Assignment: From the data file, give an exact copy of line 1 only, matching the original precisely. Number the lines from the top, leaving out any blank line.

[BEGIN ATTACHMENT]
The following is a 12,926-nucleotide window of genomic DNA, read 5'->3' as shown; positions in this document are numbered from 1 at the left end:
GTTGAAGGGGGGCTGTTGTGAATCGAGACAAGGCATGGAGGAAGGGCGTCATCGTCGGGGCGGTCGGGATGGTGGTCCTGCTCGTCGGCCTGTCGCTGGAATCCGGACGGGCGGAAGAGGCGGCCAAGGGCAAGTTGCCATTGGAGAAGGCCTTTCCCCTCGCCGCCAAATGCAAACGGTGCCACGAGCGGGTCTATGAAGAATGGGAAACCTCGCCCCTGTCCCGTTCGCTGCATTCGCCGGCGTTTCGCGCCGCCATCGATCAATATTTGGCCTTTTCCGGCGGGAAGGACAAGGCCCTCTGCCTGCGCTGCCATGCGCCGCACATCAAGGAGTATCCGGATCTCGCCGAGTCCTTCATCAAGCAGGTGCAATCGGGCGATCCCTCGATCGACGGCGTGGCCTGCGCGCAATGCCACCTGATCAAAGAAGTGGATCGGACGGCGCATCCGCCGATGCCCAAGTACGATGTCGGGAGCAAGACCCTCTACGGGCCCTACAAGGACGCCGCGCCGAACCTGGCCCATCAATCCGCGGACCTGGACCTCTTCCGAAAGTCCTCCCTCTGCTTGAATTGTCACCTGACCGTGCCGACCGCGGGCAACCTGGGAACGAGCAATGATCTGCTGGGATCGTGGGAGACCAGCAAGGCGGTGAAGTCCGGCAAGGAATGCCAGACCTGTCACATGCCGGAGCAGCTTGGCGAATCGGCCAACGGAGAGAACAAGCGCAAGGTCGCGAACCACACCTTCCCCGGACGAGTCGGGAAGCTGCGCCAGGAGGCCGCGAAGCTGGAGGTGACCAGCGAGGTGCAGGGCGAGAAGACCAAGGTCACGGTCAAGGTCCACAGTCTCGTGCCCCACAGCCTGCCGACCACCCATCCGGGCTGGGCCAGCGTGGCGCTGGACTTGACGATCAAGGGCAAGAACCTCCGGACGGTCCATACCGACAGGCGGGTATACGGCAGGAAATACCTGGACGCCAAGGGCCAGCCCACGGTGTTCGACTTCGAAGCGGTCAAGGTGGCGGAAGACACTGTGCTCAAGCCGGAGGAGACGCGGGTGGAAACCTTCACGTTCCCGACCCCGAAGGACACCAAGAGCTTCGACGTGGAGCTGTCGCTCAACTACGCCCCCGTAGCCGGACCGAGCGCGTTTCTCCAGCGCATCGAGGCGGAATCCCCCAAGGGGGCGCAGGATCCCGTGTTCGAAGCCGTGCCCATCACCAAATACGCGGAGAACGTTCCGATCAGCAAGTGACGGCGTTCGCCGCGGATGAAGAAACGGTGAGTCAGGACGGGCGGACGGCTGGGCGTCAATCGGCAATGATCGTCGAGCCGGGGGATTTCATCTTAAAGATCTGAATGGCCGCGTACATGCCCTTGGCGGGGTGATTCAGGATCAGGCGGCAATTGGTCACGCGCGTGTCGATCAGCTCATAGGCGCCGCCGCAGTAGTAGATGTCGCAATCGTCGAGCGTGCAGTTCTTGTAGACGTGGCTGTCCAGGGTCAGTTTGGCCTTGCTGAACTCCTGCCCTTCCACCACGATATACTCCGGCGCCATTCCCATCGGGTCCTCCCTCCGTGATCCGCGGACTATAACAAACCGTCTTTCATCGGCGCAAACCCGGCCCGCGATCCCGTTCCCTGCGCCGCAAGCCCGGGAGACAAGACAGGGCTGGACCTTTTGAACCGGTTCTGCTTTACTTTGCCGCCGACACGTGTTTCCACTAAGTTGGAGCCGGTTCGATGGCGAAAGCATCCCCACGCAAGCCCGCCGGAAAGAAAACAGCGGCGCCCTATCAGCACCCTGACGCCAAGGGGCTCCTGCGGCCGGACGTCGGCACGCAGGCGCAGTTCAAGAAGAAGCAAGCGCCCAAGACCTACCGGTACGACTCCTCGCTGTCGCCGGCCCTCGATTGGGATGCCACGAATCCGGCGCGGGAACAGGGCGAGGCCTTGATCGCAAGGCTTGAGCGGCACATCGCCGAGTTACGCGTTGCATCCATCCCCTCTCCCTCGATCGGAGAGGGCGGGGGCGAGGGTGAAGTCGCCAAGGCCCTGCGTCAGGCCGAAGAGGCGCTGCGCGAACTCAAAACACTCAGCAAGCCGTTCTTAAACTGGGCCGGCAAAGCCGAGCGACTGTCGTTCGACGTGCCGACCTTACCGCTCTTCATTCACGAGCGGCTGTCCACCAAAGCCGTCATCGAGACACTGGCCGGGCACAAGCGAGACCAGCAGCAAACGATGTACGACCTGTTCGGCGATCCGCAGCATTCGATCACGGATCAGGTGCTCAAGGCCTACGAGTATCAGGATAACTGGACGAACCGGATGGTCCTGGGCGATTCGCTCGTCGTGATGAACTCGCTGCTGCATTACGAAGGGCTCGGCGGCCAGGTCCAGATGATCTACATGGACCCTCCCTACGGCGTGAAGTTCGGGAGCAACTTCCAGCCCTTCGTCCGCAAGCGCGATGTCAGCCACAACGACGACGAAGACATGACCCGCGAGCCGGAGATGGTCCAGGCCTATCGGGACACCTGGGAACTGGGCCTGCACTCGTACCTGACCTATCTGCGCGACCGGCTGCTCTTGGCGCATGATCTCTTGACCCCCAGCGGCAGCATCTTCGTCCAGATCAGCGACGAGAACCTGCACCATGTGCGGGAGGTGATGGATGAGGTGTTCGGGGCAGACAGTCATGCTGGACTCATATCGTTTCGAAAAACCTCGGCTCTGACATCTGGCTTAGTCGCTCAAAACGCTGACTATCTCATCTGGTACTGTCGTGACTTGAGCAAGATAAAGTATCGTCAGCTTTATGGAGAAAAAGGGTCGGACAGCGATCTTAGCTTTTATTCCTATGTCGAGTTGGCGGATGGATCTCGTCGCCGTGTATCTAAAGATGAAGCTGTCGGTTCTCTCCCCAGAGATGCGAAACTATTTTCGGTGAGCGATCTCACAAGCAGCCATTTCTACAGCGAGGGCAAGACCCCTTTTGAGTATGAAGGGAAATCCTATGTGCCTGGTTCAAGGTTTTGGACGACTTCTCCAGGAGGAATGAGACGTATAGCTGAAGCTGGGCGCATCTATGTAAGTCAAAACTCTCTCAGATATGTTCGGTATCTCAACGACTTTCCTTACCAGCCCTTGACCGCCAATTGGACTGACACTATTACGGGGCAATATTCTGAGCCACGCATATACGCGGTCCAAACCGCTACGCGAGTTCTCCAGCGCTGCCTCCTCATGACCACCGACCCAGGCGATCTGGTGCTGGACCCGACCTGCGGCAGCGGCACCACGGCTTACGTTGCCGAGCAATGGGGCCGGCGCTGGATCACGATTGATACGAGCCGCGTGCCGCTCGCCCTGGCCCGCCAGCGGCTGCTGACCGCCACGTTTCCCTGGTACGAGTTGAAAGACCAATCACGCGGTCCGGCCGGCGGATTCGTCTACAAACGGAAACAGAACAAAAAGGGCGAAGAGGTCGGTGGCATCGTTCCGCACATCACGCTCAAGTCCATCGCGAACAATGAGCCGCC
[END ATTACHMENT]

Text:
The following is a 12,926-nucleotide window of genomic DNA, read 5'->3' as shown; positions in this document are numbered from 1 at the left end: